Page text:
Efficiently Managing Maize Genetic Resources (Capacity Building, Involvement in International Cooperation)

Technology transfer

Peru is a diverse country: tropical climate prevails in the Eastern rain forests (“Selva”) while there is a dry desert climate in the West and in the coastal regions (“Costa”). The central Andes (“Sierra”) and the Andean plateau (“Altiplano”) are moderate to cold zones. This diversity is reflected in Peruvian agricultural systems. Smallholder farmers in all parts of the country cultivate a multitude of maize varieties. This biodiversity is at risk due to increasingly extreme climate events and migration of young people to the cities, leading to the loss of traditional knowledge concerning cultivation, use and preservation of plants. As a result, there is a chronic shortage of food, especially in remote regions. A total of eight million out of 30 million Peruvians live below the poverty line.

KWS’ Capacity Building Initiative in Peru consists of various projects, completely financed by KWS, intended to help improve the food security of Peruvian smallholder farmers.

In one of these projects, in cooperation with the National Agrarian University La Molina (UNALM, Lima) and Hohenheim University (Stuttgart), KWS is working on the improvement of maize genetic resources management in the UNALM gene bank.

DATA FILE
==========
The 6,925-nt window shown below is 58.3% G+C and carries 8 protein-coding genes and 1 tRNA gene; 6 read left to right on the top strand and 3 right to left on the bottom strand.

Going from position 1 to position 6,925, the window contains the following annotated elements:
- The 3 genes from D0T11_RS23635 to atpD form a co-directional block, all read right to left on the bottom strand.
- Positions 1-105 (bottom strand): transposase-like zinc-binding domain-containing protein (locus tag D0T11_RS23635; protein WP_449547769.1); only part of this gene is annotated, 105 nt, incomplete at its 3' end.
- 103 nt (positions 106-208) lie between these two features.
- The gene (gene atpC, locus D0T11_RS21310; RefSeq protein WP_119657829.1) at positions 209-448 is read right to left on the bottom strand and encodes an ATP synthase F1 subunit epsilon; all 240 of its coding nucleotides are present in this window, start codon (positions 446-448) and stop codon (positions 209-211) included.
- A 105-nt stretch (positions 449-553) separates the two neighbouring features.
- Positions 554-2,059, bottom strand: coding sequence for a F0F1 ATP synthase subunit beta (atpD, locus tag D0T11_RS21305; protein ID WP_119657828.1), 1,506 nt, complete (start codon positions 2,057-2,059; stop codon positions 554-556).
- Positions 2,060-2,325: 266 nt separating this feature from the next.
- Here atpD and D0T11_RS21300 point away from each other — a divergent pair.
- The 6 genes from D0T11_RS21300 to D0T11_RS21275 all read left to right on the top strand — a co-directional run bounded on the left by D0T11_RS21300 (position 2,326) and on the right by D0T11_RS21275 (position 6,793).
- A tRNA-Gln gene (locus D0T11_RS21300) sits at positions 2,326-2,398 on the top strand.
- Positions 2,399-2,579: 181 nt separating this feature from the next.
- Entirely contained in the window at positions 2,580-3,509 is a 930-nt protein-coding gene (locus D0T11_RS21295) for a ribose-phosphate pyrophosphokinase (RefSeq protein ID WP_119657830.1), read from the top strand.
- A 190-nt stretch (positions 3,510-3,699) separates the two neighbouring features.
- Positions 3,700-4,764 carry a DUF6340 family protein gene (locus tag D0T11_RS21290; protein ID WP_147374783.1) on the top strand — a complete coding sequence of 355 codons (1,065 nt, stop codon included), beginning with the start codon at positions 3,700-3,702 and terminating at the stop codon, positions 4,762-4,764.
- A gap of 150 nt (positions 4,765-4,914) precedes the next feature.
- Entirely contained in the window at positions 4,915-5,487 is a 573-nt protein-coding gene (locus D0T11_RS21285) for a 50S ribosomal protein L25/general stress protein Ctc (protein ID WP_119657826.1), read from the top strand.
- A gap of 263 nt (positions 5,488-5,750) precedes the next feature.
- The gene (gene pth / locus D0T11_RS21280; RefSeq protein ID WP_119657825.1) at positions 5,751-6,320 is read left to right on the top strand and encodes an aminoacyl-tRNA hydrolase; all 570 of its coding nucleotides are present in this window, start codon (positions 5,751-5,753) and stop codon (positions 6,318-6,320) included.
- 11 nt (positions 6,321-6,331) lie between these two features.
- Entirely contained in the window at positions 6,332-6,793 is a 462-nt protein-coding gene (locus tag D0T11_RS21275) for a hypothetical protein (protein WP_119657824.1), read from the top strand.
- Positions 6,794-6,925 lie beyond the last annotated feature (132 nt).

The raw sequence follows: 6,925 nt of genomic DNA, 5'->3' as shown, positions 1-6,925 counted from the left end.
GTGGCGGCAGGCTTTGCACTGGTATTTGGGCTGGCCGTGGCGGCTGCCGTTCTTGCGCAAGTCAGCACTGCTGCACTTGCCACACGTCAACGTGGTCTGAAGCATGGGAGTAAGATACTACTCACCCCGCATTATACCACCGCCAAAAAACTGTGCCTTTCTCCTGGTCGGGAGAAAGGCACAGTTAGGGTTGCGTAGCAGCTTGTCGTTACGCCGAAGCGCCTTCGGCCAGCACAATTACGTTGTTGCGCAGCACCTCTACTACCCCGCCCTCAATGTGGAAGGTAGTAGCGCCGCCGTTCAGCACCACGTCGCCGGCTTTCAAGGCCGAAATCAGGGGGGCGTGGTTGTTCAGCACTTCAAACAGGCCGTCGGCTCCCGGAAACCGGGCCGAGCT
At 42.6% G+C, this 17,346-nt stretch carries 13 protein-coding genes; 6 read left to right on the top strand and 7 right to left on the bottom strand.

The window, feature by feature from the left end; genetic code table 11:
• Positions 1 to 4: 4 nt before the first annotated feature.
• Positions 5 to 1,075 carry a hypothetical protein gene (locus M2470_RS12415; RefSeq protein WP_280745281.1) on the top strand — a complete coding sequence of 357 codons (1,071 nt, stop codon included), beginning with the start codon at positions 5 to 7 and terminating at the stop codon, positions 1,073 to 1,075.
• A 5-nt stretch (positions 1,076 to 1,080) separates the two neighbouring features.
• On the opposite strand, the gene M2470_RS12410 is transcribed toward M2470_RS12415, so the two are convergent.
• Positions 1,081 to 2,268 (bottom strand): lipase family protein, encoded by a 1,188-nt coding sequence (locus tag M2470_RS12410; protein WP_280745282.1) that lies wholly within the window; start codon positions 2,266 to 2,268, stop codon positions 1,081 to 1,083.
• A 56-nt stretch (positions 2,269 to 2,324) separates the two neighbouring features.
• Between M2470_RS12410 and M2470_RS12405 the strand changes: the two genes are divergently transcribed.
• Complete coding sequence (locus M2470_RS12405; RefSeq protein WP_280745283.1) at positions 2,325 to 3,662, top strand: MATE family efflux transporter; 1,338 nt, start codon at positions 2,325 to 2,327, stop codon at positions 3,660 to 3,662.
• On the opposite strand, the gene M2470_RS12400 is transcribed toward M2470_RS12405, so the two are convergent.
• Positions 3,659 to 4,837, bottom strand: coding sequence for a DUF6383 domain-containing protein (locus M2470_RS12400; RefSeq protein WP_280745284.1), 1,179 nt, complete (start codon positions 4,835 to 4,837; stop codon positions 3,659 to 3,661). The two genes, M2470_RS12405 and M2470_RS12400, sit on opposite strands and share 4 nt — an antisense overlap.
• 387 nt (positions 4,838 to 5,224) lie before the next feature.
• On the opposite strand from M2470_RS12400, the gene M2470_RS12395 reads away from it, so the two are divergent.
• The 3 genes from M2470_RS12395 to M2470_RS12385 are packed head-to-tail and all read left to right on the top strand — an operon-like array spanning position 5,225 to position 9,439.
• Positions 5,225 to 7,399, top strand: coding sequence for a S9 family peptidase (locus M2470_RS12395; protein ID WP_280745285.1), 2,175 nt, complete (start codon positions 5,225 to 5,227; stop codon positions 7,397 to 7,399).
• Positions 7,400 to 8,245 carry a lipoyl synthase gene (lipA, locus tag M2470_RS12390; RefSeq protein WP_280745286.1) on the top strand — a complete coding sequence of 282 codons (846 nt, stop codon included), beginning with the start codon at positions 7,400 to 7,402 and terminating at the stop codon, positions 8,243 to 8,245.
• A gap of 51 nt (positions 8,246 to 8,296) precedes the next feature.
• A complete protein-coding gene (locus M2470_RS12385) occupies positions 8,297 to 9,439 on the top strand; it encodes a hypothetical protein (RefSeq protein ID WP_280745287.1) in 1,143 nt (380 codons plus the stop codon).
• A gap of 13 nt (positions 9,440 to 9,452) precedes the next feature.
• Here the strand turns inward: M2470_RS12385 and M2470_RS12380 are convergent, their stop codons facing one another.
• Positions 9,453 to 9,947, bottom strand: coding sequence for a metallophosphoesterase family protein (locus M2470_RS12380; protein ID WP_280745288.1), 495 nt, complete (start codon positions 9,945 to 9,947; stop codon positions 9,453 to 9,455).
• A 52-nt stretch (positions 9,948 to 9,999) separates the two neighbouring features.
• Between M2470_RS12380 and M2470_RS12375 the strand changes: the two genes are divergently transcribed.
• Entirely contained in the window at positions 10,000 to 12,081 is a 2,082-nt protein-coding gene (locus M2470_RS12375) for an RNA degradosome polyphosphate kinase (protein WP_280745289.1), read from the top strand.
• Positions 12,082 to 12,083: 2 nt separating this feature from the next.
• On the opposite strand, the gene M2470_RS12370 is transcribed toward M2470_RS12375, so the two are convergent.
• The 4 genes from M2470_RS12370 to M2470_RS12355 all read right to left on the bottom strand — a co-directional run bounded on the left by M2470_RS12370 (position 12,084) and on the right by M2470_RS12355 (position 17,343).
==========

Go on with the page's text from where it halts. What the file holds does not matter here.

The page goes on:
A total of 1807 maize accessions held by the UNALM genebank have been genotyped in cooperation with Prof. Karl Schmid (University of Hohenheim, Stuttgart, Germany) using genotyping by sequencing (GBS)). The sequence information is about to be published in a peer-reviewed scientific journal and in public sequence databases. The digital sequence information is used by the project team (consisting of scientists of UNALM and Hohenheim) to analyze the genetic diversity within and between the maize accessions. This helps to better understand the structure of the genetic diversity held in the genebank, to identify closely related accessions, and to derive efficient strategies for ex-situ and in-situ genetic resource management. It can also inform maize breeding strategies, for example initial heterotic grouping based on genetic distance.

  • Project partners include the National Agrarian University La Molina (UNALM, Lima) and Hohenheim University (UH).
  • A Peruvian PhD student is also involved in the project, and is being trained in cooperation with Prof. Dr. Karl Schmid (UH).

Contact persons:



Website: http://www.kws.com/li/bv/hhqn